The most politically attentive are also most likely to have warm views of their own party. Overwhelming majorities of partisans who say they follow government most of the time give members of their own party a warm rating . Narrower majorities of those who are less attentive to politics say the same.
How Is The Democratic Party Different From The Republican Party
Democrats are generally considered liberal, while Republicans are seen as conservative. The Democratic Party typically supports a larger government role in economic issues, backing regulations and social welfare programs. The Republicans, however, typically want a smaller government that is less involved in the economy. This contrary view on the size of government is reflected in their positions on taxes—Democrats favour a progressive tax to finance government’s expanded role, while Republicans support lower taxes for all. However, Republicans do support a large budget for the military, and they often aggressively pursue U.S. national security interests, even if that means acting unilaterally. Democrats, however, prefer multilateralism. On social issues, Democrats seek greater freedoms, while Republicans follow more traditional values, supporting government intervention in such matters. For example, Democrats generally back abortion rights, while Republicans don’t. In terms of geography, Democrats typically dominate in large cities, while Republicans are especially popular in rural areas.
Read more about the Republican Party.
Why Did The Democratic And Republican Parties Switch Platforms
02 November 2020
Around 100 years ago, Democrats and Republicans switched their political stances.
The Republican and Democratic parties of the United States didn’t always stand for what they do today.
During the 1860s, Republicans, who dominated northern states, orchestrated an ambitious expansion of federal power, helping to fund the transcontinental railroad, the state university system and the settlement of the West by homesteaders, and instating a national currency and protective tariff. Democrats, who dominated the South, opposed those measures.
After the Civil War, Republicans passed laws that granted protections for Black Americans and advanced social justice. And again, Democrats largely opposed these apparent expansions of federal power.
Sound like an alternate universe? Fast forward to 1936.
Democratic President Franklin Roosevelt won reelection that year on the strength of the New Deal, a set of Depression-remedying reforms including regulation of financial institutions, the founding of welfare and pension programs, infrastructure development and more. Roosevelt won in a landslide against Republican Alf Landon, who opposed these exercises of federal power.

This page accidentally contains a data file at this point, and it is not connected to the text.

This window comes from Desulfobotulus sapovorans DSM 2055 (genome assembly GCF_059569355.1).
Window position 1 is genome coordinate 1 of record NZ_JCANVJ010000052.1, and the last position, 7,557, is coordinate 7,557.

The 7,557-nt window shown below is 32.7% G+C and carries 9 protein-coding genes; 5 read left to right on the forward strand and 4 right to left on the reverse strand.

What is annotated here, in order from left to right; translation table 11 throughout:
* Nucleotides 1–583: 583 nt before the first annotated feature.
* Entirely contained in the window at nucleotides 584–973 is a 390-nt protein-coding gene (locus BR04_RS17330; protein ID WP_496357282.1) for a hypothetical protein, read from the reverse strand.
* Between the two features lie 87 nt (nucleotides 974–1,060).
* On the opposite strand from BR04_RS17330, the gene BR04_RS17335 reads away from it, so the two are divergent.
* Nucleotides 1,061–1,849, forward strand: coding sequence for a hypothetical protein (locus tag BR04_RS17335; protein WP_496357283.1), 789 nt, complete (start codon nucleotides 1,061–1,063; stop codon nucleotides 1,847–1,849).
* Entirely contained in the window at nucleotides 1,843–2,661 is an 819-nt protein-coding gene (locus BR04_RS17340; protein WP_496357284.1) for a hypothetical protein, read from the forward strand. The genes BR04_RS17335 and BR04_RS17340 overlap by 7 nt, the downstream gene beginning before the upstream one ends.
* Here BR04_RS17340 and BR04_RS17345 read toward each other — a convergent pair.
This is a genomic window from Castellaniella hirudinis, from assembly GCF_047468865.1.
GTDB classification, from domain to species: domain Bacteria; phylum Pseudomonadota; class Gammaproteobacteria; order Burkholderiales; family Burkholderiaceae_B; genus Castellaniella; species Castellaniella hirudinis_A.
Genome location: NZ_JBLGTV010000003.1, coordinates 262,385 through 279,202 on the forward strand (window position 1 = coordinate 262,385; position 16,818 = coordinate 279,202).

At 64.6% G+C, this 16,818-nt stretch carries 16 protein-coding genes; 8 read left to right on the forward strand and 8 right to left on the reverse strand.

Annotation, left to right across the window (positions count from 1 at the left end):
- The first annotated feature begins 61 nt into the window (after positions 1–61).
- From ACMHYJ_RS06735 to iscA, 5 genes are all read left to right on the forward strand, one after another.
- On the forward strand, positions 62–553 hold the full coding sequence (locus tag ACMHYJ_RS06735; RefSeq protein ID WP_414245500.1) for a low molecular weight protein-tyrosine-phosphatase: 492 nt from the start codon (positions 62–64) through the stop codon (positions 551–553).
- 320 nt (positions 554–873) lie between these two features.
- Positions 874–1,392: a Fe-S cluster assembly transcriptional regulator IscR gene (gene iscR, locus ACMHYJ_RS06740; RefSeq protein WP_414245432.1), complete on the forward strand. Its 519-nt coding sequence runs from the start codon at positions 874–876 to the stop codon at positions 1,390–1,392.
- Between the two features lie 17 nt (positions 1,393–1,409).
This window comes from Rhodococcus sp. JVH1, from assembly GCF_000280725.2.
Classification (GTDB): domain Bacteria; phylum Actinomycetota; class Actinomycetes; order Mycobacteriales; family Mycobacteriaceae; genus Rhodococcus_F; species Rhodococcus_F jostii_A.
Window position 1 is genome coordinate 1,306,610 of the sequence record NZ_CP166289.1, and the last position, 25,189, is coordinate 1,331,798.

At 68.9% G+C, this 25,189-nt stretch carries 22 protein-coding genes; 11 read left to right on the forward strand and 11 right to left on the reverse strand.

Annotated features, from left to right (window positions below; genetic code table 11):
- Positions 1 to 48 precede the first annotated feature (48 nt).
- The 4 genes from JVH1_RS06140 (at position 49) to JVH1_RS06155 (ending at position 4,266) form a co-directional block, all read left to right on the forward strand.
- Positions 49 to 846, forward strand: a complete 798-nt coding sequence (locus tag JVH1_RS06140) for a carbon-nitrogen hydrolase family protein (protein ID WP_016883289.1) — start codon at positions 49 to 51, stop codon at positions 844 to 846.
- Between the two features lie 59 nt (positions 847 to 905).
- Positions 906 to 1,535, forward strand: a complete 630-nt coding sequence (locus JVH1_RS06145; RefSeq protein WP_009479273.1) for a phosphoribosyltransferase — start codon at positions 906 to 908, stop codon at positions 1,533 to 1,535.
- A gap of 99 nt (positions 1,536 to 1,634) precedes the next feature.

So, sometime between the 1860s and 1936, the party of small government became the party of big government, and the party of big government became rhetorically committed to curbing federal power.
Democrat Vs Republican: Where Did The Parties Get Their Names
In the United States, the words Democrat and Republican are widely used to mean the two major American political parties: the Democratic Party and the Republican Party.
We often hear these words used to describe things the parties do or the people connected to them. For example, former Vice President Joe Biden is the Democratic candidate for president, and members of the Republican Party are often simply called Republicans.
The English words democratic and republicanactually have long, complex histories that go far beyond red and blue states or donkeys and elephants. Let’s take a closer look at where these two words came from and how they came to be used in the names of the two political parties.
Democrats Think Many Republicans Sincere And Point To Policy
Democrats, however, were somewhat more generous in their answers. More than four in ten Democratic voters felt that most Republican voters had the country’s best interests at heart . And many tried their best to answer from the other’s perspective. A 45-year-old male voter from Ohio imagined that as a Republican, he was motivated by Republicans’ “harsh stance on immigration; standing up for the 2nd Amendment; promised tax cuts.” A 30-year-old woman from Colorado felt that Republican votes reflected the desires to “stop abortion… stop gay marriage from ruining our country… and give us our coal jobs back.”
Other Democrats felt that their opponents were mostly motivated by the GOP’s “opposition to Obamacare,” “lower taxes” and to support a party that “reduced unemployment.”
Why Is The Democratic Party Associated With The Colour Blue
The idea of using colours to denote political parties was popularized by TV news broadcasts, which used colour-coded maps during presidential elections. However, there was no uniformity in colour choices, with different media outlets using different colours. Some followed the British tradition of using blue for conservatives and red for liberals . However, during the 2000 U.S. presidential election—and the lengthy battle to determine the winner—prominent news sources denoted Republicans as red and Democrats as blue, and these associations have persisted.
Read more about the U.S. presidential election of 2000.
Democrats Return The Favor: Republicans Uninformed Or Self
The 429 Democratic voters in our sample returned the favor and raised many of the same themes. Democrats inferred that Republicans must be “VERY ill-informed,” or that “Fox news told me to vote for Republicans.” Or that Republicans are “uneducated and misguided people guided by what the media is feeding them.”
Many also attributed votes to individual self-interest – whereas GOP voters feel Democrats want “free stuff,” many Democrats believe Republicans think that “I got mine and don’t want the libs to take it away,” or that “some day I will be rich and then I can get the benefits that rich people get now.”
Many used the question to express their anger and outrage at the other side. Rather than really try to take the position of their opponents, they said things like, “I like a dictatorial system of Government, I’m a racist, I hate non-whites.”